US MS TO PEOPLE
1 .SHO* *C not bona fide. My report .if tins matter
mmmmmw^^LA C&** «'*,* d lh** on* eUl",*,,t had fo'use^ me an affidavit
m' tinted that one claimant had refuse^ me sn sffldsvlt
l" *\.,. Mr, Ballinger himself had told some of the claimants
w" ' tgl*«*»"» until the charges *«» made. IN ORDER THAT
""I*GHT KNOW WHAT THEY HAD TO MEET, but that I
***** " beUevs'thl* 'atatsmsnl. Mr. Ballinger never commented to
m .. aft MUSVe
WT *»t*■***« of my report.
•■•"kLajber. 190*. I »'** r3***-'-* to Washington, and Mi Hallinger
M. h* wa» * frl. *•' of many ot the claimants, Inn that 1 wa*
I li* w « ahead and Investigate all these claims, no matt.'i
r*^^._\l. He then put mo lv charge of the tin, si igsiiou of
B_*g,i)*»»* ***** *■*•-■**
Bt** j _tf*ry 7. tSOS, ten days ttter\-,Ani*. Mr. Dennett, aatldant
I ijj^_»;' notified me. d* investigator of the whole field, that
I fSSsthw" lm* had been approved for patent on the Love
■"*" GLAVIS IS IN DILEMMA.
I '*_-%. caaatotham clalim had then none to patent 6.000 acres of
I _»ii_r«ataiiilng. according to Mr. Cunningham's expert. 91,000,000
' 'ata** would h*TO gone to the Cunningham group without
ftft li*ie*tl«»«*« ,n When the Cunningham claim were ordered
**",^jst», B»m»** and hi* assistants must have known the sue*
>__^tmw*tt'* of Ihexe claim*.
mtt*tt -oi ff*l "■"•* 1 •**■* *■■'' w,*h in protest to Secretary
,jL,h.i*rfer Garfield sisulnst tho action of tho commissioner, antl I
net git* -*• *** 5,01W ***** °' C°*' lands °to u> Cunn- **m
S"tiii!Wli«<' tbe claim* fraudulent
Immediately, by telegram ami letter, direct to Com
___ar Balllßger, ******** the Issuance "' the patents. The order
mtm the Cunningham claim* to patent was almost Immediately
,_j rt March l. 1908, - again took up the work on these
trier ot Mr. Dennett, by telegram and letter. I was taken
iAt Marts curt In Mar, l»t>s and ordered on other work. The
k ■ i!r*s •-* '■*** sction mm* lack " fund*. 1 reported by telegram
t*fcr of the Investigation would greatly lessen the government
m w wenre eridet.ee.
fiIaILINGER URGES CONGRESS TO HELP CLAIMS.
ft kßiager retired as commissioner at the land office In March,
m f . few day* before, while still an officer of ths United States,
_ i»«>*f*r appeared before the house committee on public lands
it* if th* Cal* bill, then pending. In the our*.* of bis statement,
A** '■ -J , -:
,-.-.'• * the last section of the bill provide* for a consolidation
,-ffls entries snd doe* not call for th* proof of good faith of the
aM*m\'ath or location, there arc a great many charges pending
_tm*mm> ol >h« original entries In Alaska. At the time these'
*__•!*« located, corporations were organised. The men bad really,
jig***, of taking advantage of these coal measures. It resulted
i .1 iitHag Involved In conditions which, upon the records of the
iS5»7«e m Uchnleal violation of tb* statute, and It ts a situation
m ifemSd be cleared up In my estimation It ha* not been the
iinet the people In th. field r.or In Alaaka to put themselve* In i
WXtj to tie laws, but they bare been In a position where they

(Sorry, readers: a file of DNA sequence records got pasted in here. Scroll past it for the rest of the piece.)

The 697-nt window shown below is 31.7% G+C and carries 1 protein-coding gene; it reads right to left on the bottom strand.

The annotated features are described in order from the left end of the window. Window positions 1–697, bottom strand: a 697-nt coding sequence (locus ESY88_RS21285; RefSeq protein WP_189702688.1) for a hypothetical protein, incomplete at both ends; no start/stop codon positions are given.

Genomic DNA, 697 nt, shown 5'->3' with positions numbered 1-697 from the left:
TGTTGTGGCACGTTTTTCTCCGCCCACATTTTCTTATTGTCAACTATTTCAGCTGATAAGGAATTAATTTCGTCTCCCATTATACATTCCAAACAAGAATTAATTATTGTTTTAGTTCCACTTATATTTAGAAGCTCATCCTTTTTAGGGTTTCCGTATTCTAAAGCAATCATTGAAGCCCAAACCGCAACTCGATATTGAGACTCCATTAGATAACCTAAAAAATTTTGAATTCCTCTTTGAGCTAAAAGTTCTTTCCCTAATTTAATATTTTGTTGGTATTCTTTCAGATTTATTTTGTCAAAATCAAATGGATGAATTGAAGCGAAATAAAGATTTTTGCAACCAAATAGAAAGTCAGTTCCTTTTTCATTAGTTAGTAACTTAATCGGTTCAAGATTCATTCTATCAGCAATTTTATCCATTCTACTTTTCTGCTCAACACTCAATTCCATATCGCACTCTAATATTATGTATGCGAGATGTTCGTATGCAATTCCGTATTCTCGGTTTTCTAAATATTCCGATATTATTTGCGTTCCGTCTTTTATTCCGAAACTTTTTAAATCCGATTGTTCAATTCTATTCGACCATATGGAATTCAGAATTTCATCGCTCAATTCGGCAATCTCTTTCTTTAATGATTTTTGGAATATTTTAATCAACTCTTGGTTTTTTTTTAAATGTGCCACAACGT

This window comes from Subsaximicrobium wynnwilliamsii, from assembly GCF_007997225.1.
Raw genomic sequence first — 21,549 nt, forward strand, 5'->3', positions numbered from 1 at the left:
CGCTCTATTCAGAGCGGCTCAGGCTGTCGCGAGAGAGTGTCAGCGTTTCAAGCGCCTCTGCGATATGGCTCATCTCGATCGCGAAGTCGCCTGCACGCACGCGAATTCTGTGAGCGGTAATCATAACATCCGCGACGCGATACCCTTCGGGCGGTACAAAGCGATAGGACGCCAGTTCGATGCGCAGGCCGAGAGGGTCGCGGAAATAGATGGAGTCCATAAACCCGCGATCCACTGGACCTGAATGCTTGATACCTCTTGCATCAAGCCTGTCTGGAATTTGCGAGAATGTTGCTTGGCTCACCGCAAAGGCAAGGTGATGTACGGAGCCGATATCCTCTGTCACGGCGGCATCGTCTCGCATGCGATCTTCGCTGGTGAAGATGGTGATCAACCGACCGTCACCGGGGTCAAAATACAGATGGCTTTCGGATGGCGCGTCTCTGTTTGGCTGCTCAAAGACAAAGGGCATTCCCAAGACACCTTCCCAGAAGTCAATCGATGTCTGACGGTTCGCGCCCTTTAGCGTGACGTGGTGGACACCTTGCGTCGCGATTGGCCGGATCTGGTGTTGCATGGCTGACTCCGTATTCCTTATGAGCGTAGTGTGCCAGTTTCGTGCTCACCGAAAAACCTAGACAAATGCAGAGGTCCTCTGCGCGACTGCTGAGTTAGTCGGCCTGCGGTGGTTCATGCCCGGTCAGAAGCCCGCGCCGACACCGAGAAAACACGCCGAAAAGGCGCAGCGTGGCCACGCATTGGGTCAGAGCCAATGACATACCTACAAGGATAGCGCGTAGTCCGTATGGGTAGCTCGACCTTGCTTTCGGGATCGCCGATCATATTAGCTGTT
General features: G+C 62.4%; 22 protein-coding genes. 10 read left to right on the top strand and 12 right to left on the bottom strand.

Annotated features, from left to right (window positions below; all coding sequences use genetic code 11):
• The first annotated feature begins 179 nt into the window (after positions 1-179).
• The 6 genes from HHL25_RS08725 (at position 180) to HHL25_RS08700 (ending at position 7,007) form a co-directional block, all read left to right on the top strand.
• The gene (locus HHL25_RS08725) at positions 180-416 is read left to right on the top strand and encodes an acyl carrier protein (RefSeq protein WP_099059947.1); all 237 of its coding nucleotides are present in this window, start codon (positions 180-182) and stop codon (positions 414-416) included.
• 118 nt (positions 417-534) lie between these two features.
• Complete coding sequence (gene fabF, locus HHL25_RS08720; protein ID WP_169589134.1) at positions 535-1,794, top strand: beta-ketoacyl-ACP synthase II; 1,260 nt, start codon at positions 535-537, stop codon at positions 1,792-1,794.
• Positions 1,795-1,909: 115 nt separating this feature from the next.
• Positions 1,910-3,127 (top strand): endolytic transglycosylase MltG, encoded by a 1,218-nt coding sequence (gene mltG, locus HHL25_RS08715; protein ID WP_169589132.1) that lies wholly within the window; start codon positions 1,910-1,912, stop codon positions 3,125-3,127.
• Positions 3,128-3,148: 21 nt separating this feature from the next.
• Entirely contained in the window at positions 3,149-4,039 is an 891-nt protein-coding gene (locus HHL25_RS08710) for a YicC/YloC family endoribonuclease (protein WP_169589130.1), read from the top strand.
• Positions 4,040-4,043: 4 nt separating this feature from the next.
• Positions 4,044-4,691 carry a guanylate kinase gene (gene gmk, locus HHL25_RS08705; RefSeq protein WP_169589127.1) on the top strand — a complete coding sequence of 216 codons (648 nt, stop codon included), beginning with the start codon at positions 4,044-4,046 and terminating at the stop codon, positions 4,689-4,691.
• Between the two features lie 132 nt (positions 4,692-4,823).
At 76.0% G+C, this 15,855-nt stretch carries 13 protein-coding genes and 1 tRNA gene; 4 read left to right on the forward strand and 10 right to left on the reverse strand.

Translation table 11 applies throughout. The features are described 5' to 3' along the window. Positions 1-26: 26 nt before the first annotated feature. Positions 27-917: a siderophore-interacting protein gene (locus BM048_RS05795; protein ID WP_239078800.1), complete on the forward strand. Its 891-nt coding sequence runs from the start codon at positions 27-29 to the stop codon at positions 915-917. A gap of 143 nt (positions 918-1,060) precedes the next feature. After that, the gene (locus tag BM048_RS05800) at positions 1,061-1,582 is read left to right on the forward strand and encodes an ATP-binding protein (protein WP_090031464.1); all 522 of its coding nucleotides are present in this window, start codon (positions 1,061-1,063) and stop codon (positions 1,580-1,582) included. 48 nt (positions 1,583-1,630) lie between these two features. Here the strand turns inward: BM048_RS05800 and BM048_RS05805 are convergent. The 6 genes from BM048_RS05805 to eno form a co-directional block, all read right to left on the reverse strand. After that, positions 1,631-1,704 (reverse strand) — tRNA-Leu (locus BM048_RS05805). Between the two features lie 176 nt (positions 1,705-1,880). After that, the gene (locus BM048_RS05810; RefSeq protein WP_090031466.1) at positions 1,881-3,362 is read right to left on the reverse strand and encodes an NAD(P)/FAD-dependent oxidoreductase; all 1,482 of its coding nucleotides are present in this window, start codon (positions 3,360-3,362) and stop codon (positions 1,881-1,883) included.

a >*, by virtue of the circumstances, accommodate thrtnaetvea to
I Si**, and *ius ithis I**' provision they could transmute their
Sat «atrie« into tbe form suggested by this bill, and tbns« new
grit would be '.reeled as primary entries. In other words, tt would
sis than ..vnmeat of the old condltlona which have made a great
hi. of difficulty hi the matter of the disposition of the land In many
f When Mr.* Bellinger nude this statement (before the committee
ppibi'-c land* I he »a* erghiy » change In the law by which fraudulent
mem would be 1 mad* valid— by which ' the Cunningham group and
ml***** claim* would have received patent* to practically 100,000
. am i Alaska coal fields
jBPBS^f^ BALLINGER BECOMES ATTORNEY.
MM* short time after be resigned, Mr. Hallinger became at
•no bf the Cunningham . group .of claim*.
Hot sag at that lime, aad now l», la force, a statute of the
list _**«*' which ■ says . l£__Jk*s__\\_ma^
It ibafl not bo lawful for any person appointed after the first
a d it** 1*72. as an officer, clerk, or employe In any of tbe
I §£»». to act as counsel, attorney, or a sent for prosecuting
r*j"iW*i': against the United State* which was ponding In either
Ntgmniiiili while he was such an officer, clerk, or employe,
VBtty manner, nor by any means, to aid In the prosecution '■■
P^K\m»\*L. Nor.*, I Thou
m ■». «U.-i*dlnc (or Otter
*r. » 100-foot lay dlecoV' '
tag bTfI«,MO tttla week. ><>
pa Cleanse good at Idltarod.
•mtm,,-. K i Uf
hwwieia, i ofti*. Sore Tbroet, f
A A Lea j Trouble, Uearya Com .
tarn. KM inaat*>a •••
•mrayat c^.-M* .; ■ ' '■ I
Wn. . •;>-. .
at half price;
mf payment-, without
,lVr,*T*"- " ''ml 1
foe Piano Co.
HO6 First Aye.
Marks of Age
Method of Painlc.
j f*cial Restoration.
ft*.i«J'Kf snd5 nd "■•*• -a no
j 1111 hay. a
S tr«ffl ,7i.,r r «»Pr*««l»e fare
_W^i___?f« 1.« Unee
S"*«*»ii4lh^^'",ilon of ,h»
nNmL?» "*»"". th. akin.
&«« airfT^ 1'^1-'' *n •"''l r«r
.. A AAt efij , r .
H '«TiT'JLL'"*- "«ture hn no
\_*m\\_y a___*° tmitia
lata . " %!*•* •#■ Vr.
I*" I**, ____*."' .*.*
_^» beta Wm.la. nO,« ""»•.
**~ r'#*4r^,.V otch '"'
I -vi u 1» in......
of un such claim, within two years next after ho ■ball have
ce.*od -•' ■<>■ "ii. officer, clerk, or employs."
THE PRESIDENT WHITEWASHES BALLINGER.
Of Hint employment. President Tuft has «nld:
"In thn Interval, when -oil „,,„ not holding such office, l.tll'
of the • ma.Bgt.sai sag] claimants consulted you In >,;. mi 1,, the
prospect of securing a patent upon the claims, nnd Invited your at
tentlon to the character of certain evidence which was being
used to Impeach Hi" Validity of ||„. claims by Speelal Agent (llnvls.
\ou accepted il"' employment; visited Secretary Uarfleld and Com.
mlssloner Dennett: presented the question In them hi respect to which